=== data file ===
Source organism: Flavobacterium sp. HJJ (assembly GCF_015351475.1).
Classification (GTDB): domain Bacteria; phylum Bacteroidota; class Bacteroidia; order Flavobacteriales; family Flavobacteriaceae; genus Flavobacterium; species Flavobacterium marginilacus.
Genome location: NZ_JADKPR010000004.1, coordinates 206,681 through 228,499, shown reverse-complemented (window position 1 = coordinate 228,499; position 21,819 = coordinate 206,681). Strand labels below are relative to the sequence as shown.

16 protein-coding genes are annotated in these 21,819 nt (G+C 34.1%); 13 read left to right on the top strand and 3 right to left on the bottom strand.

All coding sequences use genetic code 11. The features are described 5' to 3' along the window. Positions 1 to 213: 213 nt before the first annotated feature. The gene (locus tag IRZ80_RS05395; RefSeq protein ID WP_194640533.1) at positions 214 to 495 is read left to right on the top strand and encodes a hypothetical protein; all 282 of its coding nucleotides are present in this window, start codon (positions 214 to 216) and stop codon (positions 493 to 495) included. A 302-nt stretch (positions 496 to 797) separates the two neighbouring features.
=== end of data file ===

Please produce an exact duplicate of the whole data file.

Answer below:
Source organism: Flavobacterium sp. HJJ (assembly GCF_015351475.1).
Classification (GTDB): domain Bacteria; phylum Bacteroidota; class Bacteroidia; order Flavobacteriales; family Flavobacteriaceae; genus Flavobacterium; species Flavobacterium marginilacus.
Genome location: NZ_JADKPR010000004.1, coordinates 206,681 through 228,499, shown reverse-complemented (window position 1 = coordinate 228,499; position 21,819 = coordinate 206,681). Strand labels below are relative to the sequence as shown.

16 protein-coding genes are annotated in these 21,819 nt (G+C 34.1%); 13 read left to right on the top strand and 3 right to left on the bottom strand.

All coding sequences use genetic code 11. The features are described 5' to 3' along the window. Positions 1 to 213: 213 nt before the first annotated feature. The gene (locus tag IRZ80_RS05395; RefSeq protein ID WP_194640533.1) at positions 214 to 495 is read left to right on the top strand and encodes a hypothetical protein; all 282 of its coding nucleotides are present in this window, start codon (positions 214 to 216) and stop codon (positions 493 to 495) included. A 302-nt stretch (positions 496 to 797) separates the two neighbouring features.